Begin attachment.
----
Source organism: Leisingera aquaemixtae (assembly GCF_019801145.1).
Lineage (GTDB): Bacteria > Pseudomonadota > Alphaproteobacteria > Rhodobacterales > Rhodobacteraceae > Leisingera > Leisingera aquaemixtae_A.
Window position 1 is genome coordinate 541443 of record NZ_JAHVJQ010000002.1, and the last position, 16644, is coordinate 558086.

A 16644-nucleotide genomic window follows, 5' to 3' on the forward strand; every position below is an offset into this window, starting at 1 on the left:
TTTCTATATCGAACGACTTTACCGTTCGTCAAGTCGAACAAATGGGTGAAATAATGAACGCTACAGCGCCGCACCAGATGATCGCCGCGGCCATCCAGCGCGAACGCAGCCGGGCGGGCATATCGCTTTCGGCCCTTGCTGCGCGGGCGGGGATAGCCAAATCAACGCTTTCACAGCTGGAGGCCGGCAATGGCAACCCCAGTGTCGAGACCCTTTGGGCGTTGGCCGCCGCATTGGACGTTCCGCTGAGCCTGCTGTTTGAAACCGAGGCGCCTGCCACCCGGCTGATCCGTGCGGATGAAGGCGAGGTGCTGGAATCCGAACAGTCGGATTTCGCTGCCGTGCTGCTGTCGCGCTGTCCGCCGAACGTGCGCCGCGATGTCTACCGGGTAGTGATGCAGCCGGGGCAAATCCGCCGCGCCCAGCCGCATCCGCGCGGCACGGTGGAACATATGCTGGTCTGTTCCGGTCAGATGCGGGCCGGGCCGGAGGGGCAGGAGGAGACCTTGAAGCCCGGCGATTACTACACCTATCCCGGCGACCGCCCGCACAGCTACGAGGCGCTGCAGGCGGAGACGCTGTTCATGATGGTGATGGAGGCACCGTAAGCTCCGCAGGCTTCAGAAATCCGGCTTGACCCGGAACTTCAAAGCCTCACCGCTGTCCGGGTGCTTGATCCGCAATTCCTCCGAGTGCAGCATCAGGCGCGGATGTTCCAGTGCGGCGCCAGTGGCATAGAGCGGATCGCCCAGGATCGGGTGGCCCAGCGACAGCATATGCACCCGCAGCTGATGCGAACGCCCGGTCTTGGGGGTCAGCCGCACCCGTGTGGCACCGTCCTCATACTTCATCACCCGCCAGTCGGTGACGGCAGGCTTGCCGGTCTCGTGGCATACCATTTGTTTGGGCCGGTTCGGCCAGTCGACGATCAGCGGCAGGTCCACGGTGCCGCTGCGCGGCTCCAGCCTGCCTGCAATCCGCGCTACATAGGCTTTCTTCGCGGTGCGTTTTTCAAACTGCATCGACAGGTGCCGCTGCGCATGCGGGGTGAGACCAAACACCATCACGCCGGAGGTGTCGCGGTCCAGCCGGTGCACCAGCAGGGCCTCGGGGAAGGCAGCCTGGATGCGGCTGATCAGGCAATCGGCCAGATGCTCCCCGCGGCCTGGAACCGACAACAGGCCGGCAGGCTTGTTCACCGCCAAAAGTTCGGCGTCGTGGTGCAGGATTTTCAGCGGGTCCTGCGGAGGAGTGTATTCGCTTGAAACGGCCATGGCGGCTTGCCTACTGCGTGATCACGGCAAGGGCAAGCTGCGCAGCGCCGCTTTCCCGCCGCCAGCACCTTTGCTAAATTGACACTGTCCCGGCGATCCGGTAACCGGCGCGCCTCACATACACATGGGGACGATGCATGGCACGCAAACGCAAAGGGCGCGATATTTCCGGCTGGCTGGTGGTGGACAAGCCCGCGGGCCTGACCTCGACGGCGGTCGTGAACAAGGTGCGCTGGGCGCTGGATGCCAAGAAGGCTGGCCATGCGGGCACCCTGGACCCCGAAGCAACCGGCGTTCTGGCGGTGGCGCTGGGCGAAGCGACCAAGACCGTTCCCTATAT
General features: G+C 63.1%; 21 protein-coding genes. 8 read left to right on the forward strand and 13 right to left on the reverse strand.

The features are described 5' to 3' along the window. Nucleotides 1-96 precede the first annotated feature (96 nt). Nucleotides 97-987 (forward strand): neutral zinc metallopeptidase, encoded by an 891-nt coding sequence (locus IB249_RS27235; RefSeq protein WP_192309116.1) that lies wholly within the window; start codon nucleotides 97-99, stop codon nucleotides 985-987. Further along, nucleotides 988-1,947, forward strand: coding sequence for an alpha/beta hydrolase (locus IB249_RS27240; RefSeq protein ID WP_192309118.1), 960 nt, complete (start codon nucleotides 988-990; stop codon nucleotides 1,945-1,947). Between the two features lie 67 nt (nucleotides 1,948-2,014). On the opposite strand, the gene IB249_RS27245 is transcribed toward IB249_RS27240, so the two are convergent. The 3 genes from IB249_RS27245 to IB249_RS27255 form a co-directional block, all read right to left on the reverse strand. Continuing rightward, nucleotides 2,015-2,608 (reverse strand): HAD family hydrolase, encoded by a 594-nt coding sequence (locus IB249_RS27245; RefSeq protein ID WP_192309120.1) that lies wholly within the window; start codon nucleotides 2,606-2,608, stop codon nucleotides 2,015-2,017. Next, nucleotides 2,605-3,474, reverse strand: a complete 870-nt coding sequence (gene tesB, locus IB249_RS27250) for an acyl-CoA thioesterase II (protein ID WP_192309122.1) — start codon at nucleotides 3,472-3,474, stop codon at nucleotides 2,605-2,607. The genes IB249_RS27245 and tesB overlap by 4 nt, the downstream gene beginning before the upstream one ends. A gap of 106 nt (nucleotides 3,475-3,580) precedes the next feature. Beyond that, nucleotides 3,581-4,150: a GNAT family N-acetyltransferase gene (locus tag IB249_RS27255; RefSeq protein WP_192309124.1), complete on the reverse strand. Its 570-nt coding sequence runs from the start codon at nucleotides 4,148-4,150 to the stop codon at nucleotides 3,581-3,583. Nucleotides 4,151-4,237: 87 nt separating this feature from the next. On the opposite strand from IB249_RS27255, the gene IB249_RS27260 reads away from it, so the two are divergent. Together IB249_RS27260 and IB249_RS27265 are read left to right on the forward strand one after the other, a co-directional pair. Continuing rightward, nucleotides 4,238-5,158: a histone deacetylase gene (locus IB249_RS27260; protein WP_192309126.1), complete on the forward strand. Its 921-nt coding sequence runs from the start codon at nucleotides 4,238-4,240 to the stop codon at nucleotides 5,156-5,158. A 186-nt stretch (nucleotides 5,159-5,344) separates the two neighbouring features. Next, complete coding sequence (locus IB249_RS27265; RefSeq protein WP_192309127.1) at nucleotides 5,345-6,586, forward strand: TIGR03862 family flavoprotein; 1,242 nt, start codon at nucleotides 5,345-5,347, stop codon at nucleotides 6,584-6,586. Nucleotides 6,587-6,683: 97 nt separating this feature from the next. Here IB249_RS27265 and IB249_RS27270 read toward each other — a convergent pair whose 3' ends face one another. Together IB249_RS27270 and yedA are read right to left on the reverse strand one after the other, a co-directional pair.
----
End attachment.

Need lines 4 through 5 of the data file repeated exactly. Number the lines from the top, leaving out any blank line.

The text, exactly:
A 16644-nucleotide genomic window follows, 5' to 3' on the forward strand; every position below is an offset into this window, starting at 1 on the left:
TTTCTATATCGAACGACTTTACCGTTCGTCAAGTCGAACAAATGGGTGAAATAATGAACGCTACAGCGCCGCACCAGATGATCGCCGCGGCCATCCAGCGCGAACGCAGCCGGGCGGGCATATCGCTTTCGGCCCTTGCTGCGCGGGCGGGGATAGCCAAATCAACGCTTTCACAGCTGGAGGCCGGCAATGGCAACCCCAGTGTCGAGACCCTTTGGGCGTTGGCCGCCGCATTGGACGTTCCGCTGAGCCTGCTGTTTGAAACCGAGGCGCCTGCCACCCGGCTGATCCGTGCGGATGAAGGCGAGGTGCTGGAATCCGAACAGTCGGATTTCGCTGCCGTGCTGCTGTCGCGCTGTCCGCCGAACGTGCGCCGCGATGTCTACCGGGTAGTGATGCAGCCGGGGCAAATCCGCCGCGCCCAGCCGCATCCGCGCGGCACGGTGGAACATATGCTGGTCTGTTCCGGTCAGATGCGGGCCGGGCCGGAGGGGCAGGAGGAGACCTTGAAGCCCGGCGATTACTACACCTATCCCGGCGACCGCCCGCACAGCTACGAGGCGCTGCAGGCGGAGACGCTGTTCATGATGGTGATGGAGGCACCGTAAGCTCCGCAGGCTTCAGAAATCCGGCTTGACCCGGAACTTCAAAGCCTCACCGCTGTCCGGGTGCTTGATCCGCAATTCCTCCGAGTGCAGCATCAGGCGCGGATGTTCCAGTGCGGCGCCAGTGGCATAGAGCGGATCGCCCAGGATCGGGTGGCCCAGCGACAGCATATGCACCCGCAGCTGATGCGAACGCCCGGTCTTGGGGGTCAGCCGCACCCGTGTGGCACCGTCCTCATACTTCATCACCCGCCAGTCGGTGACGGCAGGCTTGCCGGTCTCGTGGCATACCATTTGTTTGGGCCGGTTCGGCCAGTCGACGATCAGCGGCAGGTCCACGGTGCCGCTGCGCGGCTCCAGCCTGCCTGCAATCCGCGCTACATAGGCTTTCTTCGCGGTGCGTTTTTCAAACTGCATCGACAGGTGCCGCTGCGCATGCGGGGTGAGACCAAACACCATCACGCCGGAGGTGTCGCGGTCCAGCCGGTGCACCAGCAGGGCCTCGGGGAAGGCAGCCTGGATGCGGCTGATCAGGCAATCGGCCAGATGCTCCCCGCGGCCTGGAACCGACAACAGGCCGGCAGGCTTGTTCACCGCCAAAAGTTCGGCGTCGTGGTGCAGGATTTTCAGCGGGTCCTGCGGAGGAGTGTATTCGCTTGAAACGGCCATGGCGGCTTGCCTACTGCGTGATCACGGCAAGGGCAAGCTGCGCAGCGCCGCTTTCCCGCCGCCAGCACCTTTGCTAAATTGACACTGTCCCGGCGATCCGGTAACCGGCGCGCCTCACATACACATGGGGACGATGCATGGCACGCAAACGCAAAGGGCGCGATATTTCCGGCTGGCTGGTGGTGGACAAGCCCGCGGGCCTGACCTCGACGGCGGTCGTGAACAAGGTGCGCTGGGCGCTGGATGCCAAGAAGGCTGGCCATGCGGGCACCCTGGACCCCGAAGCAACCGGCGTTCTGGCGGTGGCGCTGGGCGAAGCGACCAAGACCGTTCCCTATAT